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Mol Med Rep. 2018 Jul;18(1):627-633. doi: 10.3892/mmr.2018.8939. Epub 2018 Apr 27.

Effects of intravenous anesthetics on the phosphorylation of cAMP response element‑binding protein in hippocampal slices of adult mice.

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Department of Anesthesiology, The First Affiliated Hospital of Xiamen University, Xiamen, Fujian 361003, P.R. China.
Department of Anesthesiology, Affiliated Beijing Tongren Hospital, Capital University of Medical Science, Beijing 100000, P.R. China.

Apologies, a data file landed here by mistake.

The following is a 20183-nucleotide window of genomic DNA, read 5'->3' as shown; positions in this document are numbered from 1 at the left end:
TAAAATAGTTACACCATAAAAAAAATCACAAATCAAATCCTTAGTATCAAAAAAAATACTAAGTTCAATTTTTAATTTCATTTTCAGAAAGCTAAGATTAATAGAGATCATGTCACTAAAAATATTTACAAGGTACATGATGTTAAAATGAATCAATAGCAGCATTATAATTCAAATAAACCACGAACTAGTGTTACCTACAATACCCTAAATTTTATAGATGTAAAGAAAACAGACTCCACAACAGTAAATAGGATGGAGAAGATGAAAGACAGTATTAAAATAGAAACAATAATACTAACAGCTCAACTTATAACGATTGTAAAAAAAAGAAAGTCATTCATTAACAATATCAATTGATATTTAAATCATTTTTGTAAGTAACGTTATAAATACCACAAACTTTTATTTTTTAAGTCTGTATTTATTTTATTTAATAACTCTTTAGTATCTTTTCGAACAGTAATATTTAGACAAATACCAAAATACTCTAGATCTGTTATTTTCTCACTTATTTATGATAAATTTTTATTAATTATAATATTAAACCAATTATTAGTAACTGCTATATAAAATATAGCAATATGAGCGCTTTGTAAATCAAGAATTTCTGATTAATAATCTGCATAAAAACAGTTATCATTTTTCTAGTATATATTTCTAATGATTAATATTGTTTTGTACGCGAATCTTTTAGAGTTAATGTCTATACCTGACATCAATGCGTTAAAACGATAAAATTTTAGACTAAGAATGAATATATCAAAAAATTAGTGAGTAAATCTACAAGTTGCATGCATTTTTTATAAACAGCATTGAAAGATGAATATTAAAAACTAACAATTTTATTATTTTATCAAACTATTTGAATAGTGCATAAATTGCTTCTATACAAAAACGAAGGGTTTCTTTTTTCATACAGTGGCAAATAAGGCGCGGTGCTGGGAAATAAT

cAMP response‑element binding protein (CREB) functions in hippocampal synaptic plasticity and memory formation. However, it remains unknown whether intravenous anesthetics modulate CREB. The present study aimed to examine the effects of intravenous anesthetics on CREB phosphorylation in the mouse hippocampus. CREB phosphorylation was examined in hippocampal slices with and without pharmacological or intravenous anesthetics via immunoblotting. In a dose‑response experiment, the concentrations of intravenous anesthetics ranged from 10‑9 to 10‑4 mol/l for 1 h. For the time‑response experiment, these slices were incubated with 5x10‑6 mol/l of propofol for 0, 1, 2, 5, 7, 9, 12, 15, 30 and 60 min. In order to examine whether CREB phosphorylation could be recovered following washing out the propofol, the slices were incubated in plain artificial cerebrospinal fluid at different time durations following 5 min incubation with propofol. Propofol, etomidate, ketamine and midazolam inhibited CREB phosphorylation (P<0.05) in a time‑ and dose‑dependent manner. This inhibition was reversible following the removal of propofol, and was rescued by CREB phosphorylation (P<0.05). The decrease in CREB phosphorylation revealed additive effects with 100 µM of chelerythrine and 20 µM of PD‑98059, and the etomidate‑induced decrease in CREB phosphorylation was blocked by 1 mM of NMDA. However, 0.1 µM of phorbol 12‑myristate 13‑acetate, 50 µM of U 73122, 100 µM of carbachol and 10 µM of MK801 were ineffective in the anesthetic‑induced decrease in CREB phosphorylation. Intravenous anesthetics markedly decreased CREB phosphorylation in the mouse hippocampus, which was most likely via the protein kinase C and mitogen activated protein kinase pathways. This suggests that CREB represents a target for anesthetic action in the brain.

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